In order for the code change to be effective, you have to get hold of a class-
loader that can load the resources you need it to. If you can identify a class with visi-
bility of the resources, then the classloader of the owning bundle is a good bet.
Bundles don't directly expose their classloader, but a call like ClassThatCanSee-
Resources.class.getClassLoader() will return a suitable classloader. If you have
a bundle but no class, you can write a facade classloader that delegates to the
bundle.loadClass() and bundle.loadResource() methods. As long as the bundle
contains some classes, you can instead use bundle.getEntries() to introspect
the bundle contents and find an arbitrary class name, and then use bundle
.loadClass().getClassLoader() to get the classloader. Both of these methods are
fragile and require caution.
The biggest problem with setting the thread context ClassLoader is that you can't
always be sure it will stay set. When you call out to third-party code, it's entirely possi-
ble that the first thing it does is to change, or unset, the thread context ClassLoader .
If it does, then you're a little stuck! All we can suggest is that if you're having thread
context ClassLoader issues, then this is something to try.
If setting the thread context ClassLoader is too invasive for your taste, you don't
have the source, aren't allowed to change the source by its license, or it doesn't work,
then all isn't lost. Another, somewhat specialized, manifest header can come to the
rescue. Given that this is the case, you may wonder why we haven't been extolling its
virtues throughout this chapter. The answer is simple: this header comes with a price.
DynamicImport-Package—a saving grace?
We've spent a lot of time throughout this topic discussing the use of package imports
to achieve modularity. By correctly describing your dependencies, you gain a powerful
understanding of your application and a lot of flexibility. There has been one consis-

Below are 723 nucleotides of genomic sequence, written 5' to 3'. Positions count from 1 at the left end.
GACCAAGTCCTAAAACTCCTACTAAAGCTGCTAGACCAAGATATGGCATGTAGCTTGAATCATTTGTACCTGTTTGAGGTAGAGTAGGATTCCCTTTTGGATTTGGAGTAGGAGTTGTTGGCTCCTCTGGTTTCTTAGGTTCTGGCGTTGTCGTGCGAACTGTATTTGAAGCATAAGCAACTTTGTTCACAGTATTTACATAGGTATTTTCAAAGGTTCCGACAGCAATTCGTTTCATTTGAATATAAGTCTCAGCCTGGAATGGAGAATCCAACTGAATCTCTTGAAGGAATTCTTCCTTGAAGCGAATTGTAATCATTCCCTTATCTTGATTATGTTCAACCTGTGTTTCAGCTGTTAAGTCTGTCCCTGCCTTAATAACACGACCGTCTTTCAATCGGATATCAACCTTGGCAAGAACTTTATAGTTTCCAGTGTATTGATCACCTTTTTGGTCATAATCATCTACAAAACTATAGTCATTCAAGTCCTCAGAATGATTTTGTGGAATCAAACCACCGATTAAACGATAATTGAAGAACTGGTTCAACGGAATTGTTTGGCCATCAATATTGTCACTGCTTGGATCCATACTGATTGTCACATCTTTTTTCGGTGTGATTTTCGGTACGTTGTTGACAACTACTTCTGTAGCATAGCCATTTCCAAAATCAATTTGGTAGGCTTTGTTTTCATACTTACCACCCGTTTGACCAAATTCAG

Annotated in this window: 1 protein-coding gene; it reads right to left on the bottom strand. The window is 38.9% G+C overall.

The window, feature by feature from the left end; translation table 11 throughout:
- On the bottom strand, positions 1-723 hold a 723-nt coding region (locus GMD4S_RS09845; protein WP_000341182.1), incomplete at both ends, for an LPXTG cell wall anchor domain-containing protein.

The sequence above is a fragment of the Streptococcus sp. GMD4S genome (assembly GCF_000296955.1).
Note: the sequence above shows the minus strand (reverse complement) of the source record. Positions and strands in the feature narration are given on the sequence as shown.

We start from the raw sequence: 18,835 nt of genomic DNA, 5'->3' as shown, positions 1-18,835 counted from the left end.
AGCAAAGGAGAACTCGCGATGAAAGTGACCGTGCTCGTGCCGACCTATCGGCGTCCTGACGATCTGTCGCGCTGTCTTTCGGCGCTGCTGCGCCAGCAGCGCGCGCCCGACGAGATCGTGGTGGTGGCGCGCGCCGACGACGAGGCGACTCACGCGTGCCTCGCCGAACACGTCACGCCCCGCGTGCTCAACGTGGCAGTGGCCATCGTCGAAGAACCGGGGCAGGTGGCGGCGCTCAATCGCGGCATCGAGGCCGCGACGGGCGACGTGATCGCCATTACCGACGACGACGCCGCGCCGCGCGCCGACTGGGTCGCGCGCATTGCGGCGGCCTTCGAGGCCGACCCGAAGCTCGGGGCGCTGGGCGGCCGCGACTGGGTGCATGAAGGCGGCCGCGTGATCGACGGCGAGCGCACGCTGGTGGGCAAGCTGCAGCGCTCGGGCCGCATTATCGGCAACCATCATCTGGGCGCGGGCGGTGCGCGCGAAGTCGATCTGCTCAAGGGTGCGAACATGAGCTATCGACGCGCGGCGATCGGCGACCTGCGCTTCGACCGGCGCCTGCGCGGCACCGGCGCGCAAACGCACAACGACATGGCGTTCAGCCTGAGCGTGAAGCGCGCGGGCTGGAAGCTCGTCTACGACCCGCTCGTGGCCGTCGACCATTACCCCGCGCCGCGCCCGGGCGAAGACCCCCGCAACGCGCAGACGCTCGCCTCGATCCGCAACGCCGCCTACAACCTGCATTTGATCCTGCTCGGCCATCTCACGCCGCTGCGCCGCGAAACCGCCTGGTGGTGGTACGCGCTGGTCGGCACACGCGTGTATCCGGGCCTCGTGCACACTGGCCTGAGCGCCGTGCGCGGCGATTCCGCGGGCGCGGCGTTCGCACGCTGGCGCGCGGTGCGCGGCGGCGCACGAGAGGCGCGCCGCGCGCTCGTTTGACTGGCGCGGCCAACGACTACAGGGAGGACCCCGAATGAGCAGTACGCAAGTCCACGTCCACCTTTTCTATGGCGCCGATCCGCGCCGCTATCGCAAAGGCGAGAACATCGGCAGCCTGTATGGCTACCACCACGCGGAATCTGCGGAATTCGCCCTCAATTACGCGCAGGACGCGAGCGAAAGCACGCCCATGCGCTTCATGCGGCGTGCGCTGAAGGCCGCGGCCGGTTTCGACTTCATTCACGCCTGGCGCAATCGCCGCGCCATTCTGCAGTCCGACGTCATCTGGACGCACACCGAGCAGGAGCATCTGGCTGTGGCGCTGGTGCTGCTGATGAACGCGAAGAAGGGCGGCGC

tent message, which is that until all of your dependencies are available, your bundle
can't be used. This statement is weakened somewhat when using the optional direc-
tive, which allows your bundle to start in the absence of some packages. Importantly,
the optional directive is an all-or-nothing deal: either your package will be wired
when your bundle resolves, or it never will (unless the bundle is reresolved).
DynamicImport-Package operates like an optional import in that it won't stop your
bundle from resolving. If that was all DynamicImport-Package did it would be useless,
but there's an important difference. Whereas an optional import is either wired or not
wired , you can think of DynamicImport-Package as imports that aren't wired yet .
Dynamic package imports indicate to the OSG i framework that it should attempt to
wire the package when the bundle first attempts to load something from it. If the wir-
ing fails, then so does the attempt to load the resource. Critically, when a dynamic
import has been successfully wired, it's wired for good. At this point, a dynamic import
is no different from a normal one.
Another key difference between dynamic imports and normal imports is that
dynamic imports can be defined using wildcards, as follows. This allows a bundle to
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